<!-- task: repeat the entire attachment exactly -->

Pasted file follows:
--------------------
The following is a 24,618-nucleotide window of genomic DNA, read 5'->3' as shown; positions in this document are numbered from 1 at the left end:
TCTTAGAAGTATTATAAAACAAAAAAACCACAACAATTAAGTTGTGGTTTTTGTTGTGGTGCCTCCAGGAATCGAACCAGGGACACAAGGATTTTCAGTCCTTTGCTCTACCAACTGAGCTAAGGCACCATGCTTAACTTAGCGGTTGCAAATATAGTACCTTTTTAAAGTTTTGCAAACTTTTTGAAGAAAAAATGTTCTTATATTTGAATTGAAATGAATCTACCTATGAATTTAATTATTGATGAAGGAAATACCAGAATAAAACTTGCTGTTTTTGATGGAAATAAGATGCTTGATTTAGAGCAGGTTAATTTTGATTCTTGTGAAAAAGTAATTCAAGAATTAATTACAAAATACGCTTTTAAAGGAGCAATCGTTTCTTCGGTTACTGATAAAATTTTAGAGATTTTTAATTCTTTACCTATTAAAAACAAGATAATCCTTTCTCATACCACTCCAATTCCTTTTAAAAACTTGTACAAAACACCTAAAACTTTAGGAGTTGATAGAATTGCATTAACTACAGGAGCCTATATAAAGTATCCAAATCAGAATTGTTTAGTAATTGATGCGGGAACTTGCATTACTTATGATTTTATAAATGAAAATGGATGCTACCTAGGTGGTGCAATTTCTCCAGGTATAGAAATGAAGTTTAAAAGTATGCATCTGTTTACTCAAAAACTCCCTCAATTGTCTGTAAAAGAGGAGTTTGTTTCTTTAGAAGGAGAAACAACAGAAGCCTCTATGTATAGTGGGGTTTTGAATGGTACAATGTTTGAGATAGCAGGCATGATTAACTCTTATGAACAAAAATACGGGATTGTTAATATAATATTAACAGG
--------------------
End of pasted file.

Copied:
The following is a 24,618-nucleotide window of genomic DNA, read 5'->3' as shown; positions in this document are numbered from 1 at the left end:
TCTTAGAAGTATTATAAAACAAAAAAACCACAACAATTAAGTTGTGGTTTTTGTTGTGGTGCCTCCAGGAATCGAACCAGGGACACAAGGATTTTCAGTCCTTTGCTCTACCAACTGAGCTAAGGCACCATGCTTAACTTAGCGGTTGCAAATATAGTACCTTTTTAAAGTTTTGCAAACTTTTTGAAGAAAAAATGTTCTTATATTTGAATTGAAATGAATCTACCTATGAATTTAATTATTGATGAAGGAAATACCAGAATAAAACTTGCTGTTTTTGATGGAAATAAGATGCTTGATTTAGAGCAGGTTAATTTTGATTCTTGTGAAAAAGTAATTCAAGAATTAATTACAAAATACGCTTTTAAAGGAGCAATCGTTTCTTCGGTTACTGATAAAATTTTAGAGATTTTTAATTCTTTACCTATTAAAAACAAGATAATCCTTTCTCATACCACTCCAATTCCTTTTAAAAACTTGTACAAAACACCTAAAACTTTAGGAGTTGATAGAATTGCATTAACTACAGGAGCCTATATAAAGTATCCAAATCAGAATTGTTTAGTAATTGATGCGGGAACTTGCATTACTTATGATTTTATAAATGAAAATGGATGCTACCTAGGTGGTGCAATTTCTCCAGGTATAGAAATGAAGTTTAAAAGTATGCATCTGTTTACTCAAAAACTCCCTCAATTGTCTGTAAAAGAGGAGTTTGTTTCTTTAGAAGGAGAAACAACAGAAGCCTCTATGTATAGTGGGGTTTTGAATGGTACAATGTTTGAGATAGCAGGCATGATTAACTCTTATGAACAAAAATACGGGATTGTTAATATAATATTAACAGG